On the contrary, I concluded, from my feelings, that GOD had given me over to a hard heart, and a reprobate mind. For fifteen months it pleafed a fovereign GOD to leave me in this deplorable ftate, under difficulties, and trials which I am unable to defcribe.

"Then felt my soul the heavy load,
My sins revived again;
I had provoked a dreadful GOD,
And all my hopes were slain.’

      I faw plainly the way, which I was fatisfied was the only way of falvation; but it feemed as fomething at a diftance, that I could no more get into than I could go to the moon. Sometimes I was greatly diftreffed with a belief that I had paffed my day of grace, or had committed the unpardonable

fin; and that GOD had fhewn me this glorious way to heaven, and the happinefs of his people, only to increafe my mifery. At other times I thought the doctrine of election might be true, and that I was left out of the covenant of redemption; and in any view of my cafe, I confeffed eternal condemnation juftly due to my rebellion, and ingratitude. In this ftate of mind, I heard preaching that greatly encouraged me to hope for mercy: But I tho't no heart was fo bad as mine; the leaft divine favor feemed too good for me to receive, and though I faw it would be as juft in GOD to punifh me eternally as if I had been a Devil, a hope arofe, from the difcovery I had of the fulnefs in CHRIST, that his blood and righteoufnefs might be applied to me. Seeing now that GOD could be juft in juftifying, and faving me, I prayed without ceafing, and tho' I much expected to perifh, I was determined if I did, it fhould be at the footftool of fovereign grace.

      At times I had fuch clear views of the plan of falvation, and the happinefs of GOD’s people, that I was like Mofes who viewed the beautiful hills, vallies, and rivers of the earthly Canaan, without permiffion to enter it. f Here I had fome of the fharpeft convictions I ever felt; I faw that I had forfeited, and was in all probability, eternally to lofe, the moft glorious inheritance. On the one hand I envied the happinefs of thofe bleffed fouls who were admitted into the favor of GOD, through fuch a wonderful contrivance of infinite wifdom — and on the other; had fuch a deep, and awful fenfe of my innate depravity, and dreadful load of complicated guilt, as filled me with tormenting fears of deferved, and eternal punifhment. I faw clearly the fuitablenefs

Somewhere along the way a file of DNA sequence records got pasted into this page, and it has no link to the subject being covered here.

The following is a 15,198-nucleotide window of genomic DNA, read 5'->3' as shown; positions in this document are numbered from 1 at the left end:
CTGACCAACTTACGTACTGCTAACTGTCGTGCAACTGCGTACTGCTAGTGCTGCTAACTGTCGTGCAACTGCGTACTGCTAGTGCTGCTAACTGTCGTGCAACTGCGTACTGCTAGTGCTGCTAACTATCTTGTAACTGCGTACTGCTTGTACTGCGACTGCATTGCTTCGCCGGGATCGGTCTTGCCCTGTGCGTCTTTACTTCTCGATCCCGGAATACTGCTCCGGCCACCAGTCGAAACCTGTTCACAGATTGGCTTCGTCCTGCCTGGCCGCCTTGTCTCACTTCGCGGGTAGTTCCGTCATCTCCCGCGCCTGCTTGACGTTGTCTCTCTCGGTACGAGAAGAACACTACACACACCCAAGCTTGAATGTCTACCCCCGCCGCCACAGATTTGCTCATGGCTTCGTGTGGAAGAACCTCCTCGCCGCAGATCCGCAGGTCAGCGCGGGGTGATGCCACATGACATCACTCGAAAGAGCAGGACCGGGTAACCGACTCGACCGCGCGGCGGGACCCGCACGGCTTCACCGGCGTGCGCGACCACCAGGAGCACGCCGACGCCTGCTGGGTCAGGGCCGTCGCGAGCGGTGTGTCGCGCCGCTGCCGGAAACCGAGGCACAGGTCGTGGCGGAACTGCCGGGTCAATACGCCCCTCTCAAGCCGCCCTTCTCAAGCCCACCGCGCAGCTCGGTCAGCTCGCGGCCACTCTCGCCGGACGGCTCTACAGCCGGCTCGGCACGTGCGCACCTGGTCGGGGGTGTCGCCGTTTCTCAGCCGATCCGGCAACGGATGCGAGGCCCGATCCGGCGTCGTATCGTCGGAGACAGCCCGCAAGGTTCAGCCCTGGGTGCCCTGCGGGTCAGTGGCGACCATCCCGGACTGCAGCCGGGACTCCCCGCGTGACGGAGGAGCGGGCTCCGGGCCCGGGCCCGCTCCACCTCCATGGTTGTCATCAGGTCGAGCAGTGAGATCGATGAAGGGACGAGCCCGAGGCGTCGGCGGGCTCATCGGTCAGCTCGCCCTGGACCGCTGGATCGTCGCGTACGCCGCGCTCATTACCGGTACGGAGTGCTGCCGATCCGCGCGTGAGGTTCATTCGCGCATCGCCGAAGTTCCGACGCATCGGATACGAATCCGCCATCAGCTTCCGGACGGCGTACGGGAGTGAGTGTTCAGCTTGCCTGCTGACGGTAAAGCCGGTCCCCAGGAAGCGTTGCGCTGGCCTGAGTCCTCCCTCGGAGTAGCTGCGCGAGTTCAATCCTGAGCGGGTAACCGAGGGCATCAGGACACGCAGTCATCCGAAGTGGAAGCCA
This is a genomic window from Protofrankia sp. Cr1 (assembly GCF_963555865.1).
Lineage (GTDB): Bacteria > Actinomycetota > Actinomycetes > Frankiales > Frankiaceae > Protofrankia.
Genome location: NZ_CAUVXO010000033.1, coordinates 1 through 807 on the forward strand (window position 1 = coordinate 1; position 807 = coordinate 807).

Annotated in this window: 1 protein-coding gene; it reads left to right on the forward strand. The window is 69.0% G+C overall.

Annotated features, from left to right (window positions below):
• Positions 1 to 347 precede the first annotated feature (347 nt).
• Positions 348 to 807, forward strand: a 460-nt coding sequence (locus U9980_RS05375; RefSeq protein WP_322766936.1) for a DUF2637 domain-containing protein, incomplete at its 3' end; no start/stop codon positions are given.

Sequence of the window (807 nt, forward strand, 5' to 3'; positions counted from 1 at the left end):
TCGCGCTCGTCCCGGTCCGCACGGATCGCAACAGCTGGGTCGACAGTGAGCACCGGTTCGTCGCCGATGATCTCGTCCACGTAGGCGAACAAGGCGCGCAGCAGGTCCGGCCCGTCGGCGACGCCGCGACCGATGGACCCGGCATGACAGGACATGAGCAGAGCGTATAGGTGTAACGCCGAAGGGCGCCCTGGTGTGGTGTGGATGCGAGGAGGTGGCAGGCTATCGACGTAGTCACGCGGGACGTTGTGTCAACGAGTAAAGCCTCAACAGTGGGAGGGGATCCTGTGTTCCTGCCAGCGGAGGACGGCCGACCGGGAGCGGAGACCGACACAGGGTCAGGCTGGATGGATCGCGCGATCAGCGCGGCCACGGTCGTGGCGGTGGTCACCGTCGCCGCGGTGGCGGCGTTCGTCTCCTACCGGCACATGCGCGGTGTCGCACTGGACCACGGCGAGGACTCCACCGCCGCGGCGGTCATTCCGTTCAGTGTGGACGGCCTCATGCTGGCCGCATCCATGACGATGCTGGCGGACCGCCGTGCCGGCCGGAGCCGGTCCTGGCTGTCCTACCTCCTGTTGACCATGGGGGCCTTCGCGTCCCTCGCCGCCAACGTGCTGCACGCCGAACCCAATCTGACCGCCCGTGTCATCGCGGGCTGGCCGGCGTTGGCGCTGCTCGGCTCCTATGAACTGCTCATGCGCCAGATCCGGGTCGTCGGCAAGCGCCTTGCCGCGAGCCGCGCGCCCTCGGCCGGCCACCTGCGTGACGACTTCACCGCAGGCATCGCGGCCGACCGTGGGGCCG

of GOD, in CHRIST, as a portion for an immortal foul, and, at times, hope founded on the merits of CHRIST, accompanied an intenfe defire to obtain this felicity.

      My foul was alternately toffed, by hope and defpair, like Paul's fhip amid the two feas, or when expofed to the rage of Euroclydon. Frequently my defpair feemed to be finking me to the bottom of the infernal deep, and quickly after, my hopes, from a difcovery of the glorious plan of falvation by grace, would waft me, as it were, to heaven.

      So fully, at length, was the method of falvation fhewn to me, fuch a divine beauty did I behold in it, that I thought the moft abandoned finners would fall in love with it, if they could but fee it; and, at times I had fuch defires that fouls fhould be faved, whatever might become of me, that I had thoughts of trying to fhew the glorious way that infinite wifdom had devifed for their falvation. But the fears I had of finking to hell, in full view of heaven, were like vultures preying on my heart-ftrings.

      One day, as I was mufing, the words, "Unto you who believe HE is precious," paffed through my mind, with fome power. Then the queftion, "What must pass on the mind of a sinner before CHRIST can be precious to him?" feemed to be fuggefted to me. I anfwered, he muft fee himfelf loft. Immediately the queftion, "Have you feen yourfelf loft? arofe in my mind. O yes! anfwered I, and felt it too. "Is CHRIST precious to you"? feemed next to be afked me. . . To this, I anfwered, I am afraid he is not. Then, as plainly as if it had been fpoken, "Would you fell JESUS for thirty pieces of filver?" was propofed to me.

No! faid I, not for the world. GOD forbid that I fhould fell fo kind and benificient a SAVIOR. — Oh no! if I fhould be eternally damned, I will never fell fo precious a SAVIOR. "Then," it was forcibly fuggefted, "CHRIST is more precious to you than he was to Judas." Instantly, upon this, I had fuch a view of the precioufnefs of CHRIST, that I thought there was none equal to him on earth, nor in heaven; and the glorious plan of redemption, by him, appeared to be exacily adapted to my state. "The son of man came to seek and to save that which was lost," rolled through my my mind with confiderable weight, and I faw myfelf plainly in this character, and that CHRIST came into the world for my falvation! Then the words, "Unto you, therefore, who believe he is precious," returned to me with power, and I faw JESUS CHRIST, by faith, as altogether and infinitely lovely; and perceiving that I did believe, found that I had already what I was feeking with fuch ardent folicitude!

      I faw that the righteoufnefs of GOD, my SAVIOR, that is "unto, and upon all them that believe," was mine, and a peace flowed into my foul that I never felt before. Here my burden feemed to be entirely removed, and I felt exceeding happy for a while; but was afterwards ftrongly tempted for the fpace of three weeks, to conclude that I had worked up this joy by arguments in my own mind, and that the whole of my comfortable experience was delufion. On this ground I had fome hard conflicts; but one night when I was endeavoring, as my cuftom was, to perform family-worfhip, the LORD appeared, I truft, in a moft clear and gracious manner for my deliverance.